How we improve integration of our built forms into such a complex yet subtle landscape is a matter of understanding each building site and being realistic as to how our design either melds with the local environment or stands apart from it. Most of the time Greenovision designs to meld or integrate into the surrounding landscape.  Although there are acceptable times to contrast and stand apart from our surroundings and our neighbors, in general, we consider this a rather ostentatious design pattern.  As I said, it is ‘our’ environment which we all have to live with either in delight or dyspathy. It seems that most building designs have not even considered our environment at all and it is stylism that predominates in decision making.

So what are the key ingredients to melding our designs into the landscape?

Here are a few to consider:

Understanding the vast and complex scales of Montana’s land and sky.  Although not every site has the “Big Sky” phenomena, many do.  There are, however, narrow canyons, dense urban areas, and tightly wooded areas that require a whole different sets of design parameters to arrive at appropriate massing, building heights, and roof forms. But even in these settings there is always the potential to better ‘fit in’ through attention to local details in scales (heights, widths, lengths, and volumes) of not only buildings, but natural phenomena like trees, topography backdrop, or amount of sky overhead without simply picking a ‘house style’ from a catalog.



Seeing Montana’s color and texture pallet as it is. Montana has arrays of color and texture pallets which can vary from dark wooded areas to brilliant golden fields of wheat. Large swaths of wildflowers or snowfields, areas of river rock, sandstone outcrops, and limestone can all be color pallet cues for us to follow. Nevertheless, it is through examining our design against the real environment that we arrive at appropriate colors and textures.

Studying Montana’s topography. Natural ramps and features like ridges, buttes, aretes, synclines, anticlines, glens, and valleys are all possible informants to adjusting our roof forms and building volume massing.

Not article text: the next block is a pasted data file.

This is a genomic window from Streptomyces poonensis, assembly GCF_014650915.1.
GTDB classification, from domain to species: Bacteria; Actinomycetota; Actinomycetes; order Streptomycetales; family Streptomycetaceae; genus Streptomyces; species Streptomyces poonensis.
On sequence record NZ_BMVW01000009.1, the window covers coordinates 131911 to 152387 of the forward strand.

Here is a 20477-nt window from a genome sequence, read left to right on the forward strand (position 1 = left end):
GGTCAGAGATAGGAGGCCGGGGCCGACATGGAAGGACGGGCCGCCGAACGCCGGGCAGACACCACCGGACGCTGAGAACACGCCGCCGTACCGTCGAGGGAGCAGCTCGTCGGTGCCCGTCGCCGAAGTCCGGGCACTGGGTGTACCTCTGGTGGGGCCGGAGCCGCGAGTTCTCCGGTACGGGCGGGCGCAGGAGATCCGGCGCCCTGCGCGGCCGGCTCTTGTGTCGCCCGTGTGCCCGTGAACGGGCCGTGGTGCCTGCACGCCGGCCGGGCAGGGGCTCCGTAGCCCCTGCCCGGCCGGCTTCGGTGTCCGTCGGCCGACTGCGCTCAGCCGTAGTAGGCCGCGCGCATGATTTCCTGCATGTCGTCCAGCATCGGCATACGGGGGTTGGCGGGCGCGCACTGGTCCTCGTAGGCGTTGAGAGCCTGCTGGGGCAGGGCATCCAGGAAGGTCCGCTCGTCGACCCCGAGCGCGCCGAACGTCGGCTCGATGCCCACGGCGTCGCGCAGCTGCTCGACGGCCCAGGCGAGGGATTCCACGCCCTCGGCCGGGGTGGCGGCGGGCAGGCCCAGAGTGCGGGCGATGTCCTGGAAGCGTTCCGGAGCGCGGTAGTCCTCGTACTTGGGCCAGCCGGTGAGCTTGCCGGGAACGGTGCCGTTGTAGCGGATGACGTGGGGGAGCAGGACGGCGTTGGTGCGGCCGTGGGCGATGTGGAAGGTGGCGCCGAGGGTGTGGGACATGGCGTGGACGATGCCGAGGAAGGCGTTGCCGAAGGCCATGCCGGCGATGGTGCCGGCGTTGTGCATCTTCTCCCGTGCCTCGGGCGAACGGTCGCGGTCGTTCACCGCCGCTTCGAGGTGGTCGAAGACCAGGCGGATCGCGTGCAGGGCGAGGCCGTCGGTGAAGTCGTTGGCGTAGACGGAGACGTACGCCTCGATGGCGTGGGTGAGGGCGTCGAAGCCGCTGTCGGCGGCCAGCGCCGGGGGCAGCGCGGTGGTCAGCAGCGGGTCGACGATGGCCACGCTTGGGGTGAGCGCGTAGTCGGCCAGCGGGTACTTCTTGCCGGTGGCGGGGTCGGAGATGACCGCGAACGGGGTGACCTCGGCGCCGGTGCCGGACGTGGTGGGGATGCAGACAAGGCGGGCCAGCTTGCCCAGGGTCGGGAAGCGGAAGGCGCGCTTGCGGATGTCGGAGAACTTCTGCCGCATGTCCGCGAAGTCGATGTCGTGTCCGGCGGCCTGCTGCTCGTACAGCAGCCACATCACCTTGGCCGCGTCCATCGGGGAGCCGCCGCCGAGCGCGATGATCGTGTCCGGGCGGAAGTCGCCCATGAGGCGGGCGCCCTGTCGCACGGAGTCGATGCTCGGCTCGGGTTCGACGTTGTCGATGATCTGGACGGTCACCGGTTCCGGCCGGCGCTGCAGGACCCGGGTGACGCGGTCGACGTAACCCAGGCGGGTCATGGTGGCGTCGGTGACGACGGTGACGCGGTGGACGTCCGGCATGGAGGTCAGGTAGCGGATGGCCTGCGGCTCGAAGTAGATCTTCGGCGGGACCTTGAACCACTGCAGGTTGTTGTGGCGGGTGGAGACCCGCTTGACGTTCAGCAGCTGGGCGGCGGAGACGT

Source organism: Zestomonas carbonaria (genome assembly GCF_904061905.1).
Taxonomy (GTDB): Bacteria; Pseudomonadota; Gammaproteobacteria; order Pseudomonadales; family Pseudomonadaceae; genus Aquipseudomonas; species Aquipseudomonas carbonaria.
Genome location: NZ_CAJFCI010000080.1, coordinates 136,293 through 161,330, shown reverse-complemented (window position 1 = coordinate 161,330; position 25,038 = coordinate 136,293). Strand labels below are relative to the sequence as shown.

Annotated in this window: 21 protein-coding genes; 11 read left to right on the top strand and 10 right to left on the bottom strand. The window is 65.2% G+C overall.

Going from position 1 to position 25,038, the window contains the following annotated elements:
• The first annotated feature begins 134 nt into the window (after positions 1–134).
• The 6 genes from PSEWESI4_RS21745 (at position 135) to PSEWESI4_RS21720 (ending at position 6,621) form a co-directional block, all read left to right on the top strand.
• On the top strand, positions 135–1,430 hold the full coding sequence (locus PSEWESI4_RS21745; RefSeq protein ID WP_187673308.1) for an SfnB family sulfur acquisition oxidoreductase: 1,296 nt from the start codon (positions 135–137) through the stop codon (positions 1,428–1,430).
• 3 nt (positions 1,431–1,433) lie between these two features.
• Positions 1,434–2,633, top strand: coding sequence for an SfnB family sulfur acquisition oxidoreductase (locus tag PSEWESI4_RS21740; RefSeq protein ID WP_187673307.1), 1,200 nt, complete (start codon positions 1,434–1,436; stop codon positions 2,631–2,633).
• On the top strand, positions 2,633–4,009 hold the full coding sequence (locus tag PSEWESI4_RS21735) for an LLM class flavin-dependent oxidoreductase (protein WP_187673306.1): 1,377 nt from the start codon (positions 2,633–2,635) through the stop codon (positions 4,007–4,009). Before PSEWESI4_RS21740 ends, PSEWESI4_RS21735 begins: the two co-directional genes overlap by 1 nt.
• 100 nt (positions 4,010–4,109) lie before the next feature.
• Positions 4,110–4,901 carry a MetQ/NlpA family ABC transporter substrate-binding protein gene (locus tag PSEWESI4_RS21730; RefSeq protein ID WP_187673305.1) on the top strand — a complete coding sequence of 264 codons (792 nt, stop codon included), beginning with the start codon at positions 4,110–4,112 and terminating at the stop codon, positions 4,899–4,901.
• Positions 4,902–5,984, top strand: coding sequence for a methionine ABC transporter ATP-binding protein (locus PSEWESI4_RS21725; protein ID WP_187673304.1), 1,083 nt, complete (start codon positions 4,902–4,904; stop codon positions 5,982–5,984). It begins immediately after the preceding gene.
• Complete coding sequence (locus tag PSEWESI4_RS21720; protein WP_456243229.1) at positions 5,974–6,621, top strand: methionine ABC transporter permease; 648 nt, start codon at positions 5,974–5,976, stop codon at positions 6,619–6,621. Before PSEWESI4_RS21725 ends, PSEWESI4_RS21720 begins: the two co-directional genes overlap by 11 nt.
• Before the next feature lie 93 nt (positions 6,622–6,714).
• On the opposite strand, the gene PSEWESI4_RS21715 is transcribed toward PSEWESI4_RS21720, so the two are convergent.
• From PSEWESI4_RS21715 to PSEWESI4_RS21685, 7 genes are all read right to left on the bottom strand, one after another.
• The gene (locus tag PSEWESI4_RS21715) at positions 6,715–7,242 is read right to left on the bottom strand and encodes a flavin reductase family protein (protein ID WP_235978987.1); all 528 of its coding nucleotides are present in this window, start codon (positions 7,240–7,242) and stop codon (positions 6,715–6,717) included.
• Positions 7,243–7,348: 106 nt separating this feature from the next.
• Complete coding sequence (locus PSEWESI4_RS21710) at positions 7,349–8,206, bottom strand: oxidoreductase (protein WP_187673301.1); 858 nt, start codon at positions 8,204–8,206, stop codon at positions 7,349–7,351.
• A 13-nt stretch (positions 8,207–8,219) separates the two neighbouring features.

Through studying and then designing around such natural cues, the home has a connected and grounded aesthetic to its location. This is far different than choosing a style, like bungalow, craftsman, colonial, ranch, contemporary, etc. Not only is it just and fair to each location, it’s by far a more fun and rewarding way to design because it frees up new design possibilities!

Logan Log Cabin Remodel update!

Logan Log Cabin Remodel update!

Just an update on our latest remodel design and its realities.  The homeowners and their two dogs are living in the home as it is being remodeled.  Keeping work and home life separate becomes somewhat difficult, but can be done.

In case you might be considering a remodel of your own, this is where you begin. Without design and drawings, you most likely won’t get to progress to the following below….  Once you begin the remodeling design and construction process, don’t get discouraged! Lots of hurdles are yet to come!

Then you progress to this….

This is a picture taken in the old stair way… you can see the old log cabin which origins are back in the late 1800’s.

The logs are still in good shape!

This is the new staircase to meet modern codes.

Some framing pics along the way of remodeling….

The dried in roof awaits a brand new standing seam roof!  

Time for the plumber and electrician to rough in their utilities. Then on to the insulation of all exterior wall and roof cavities.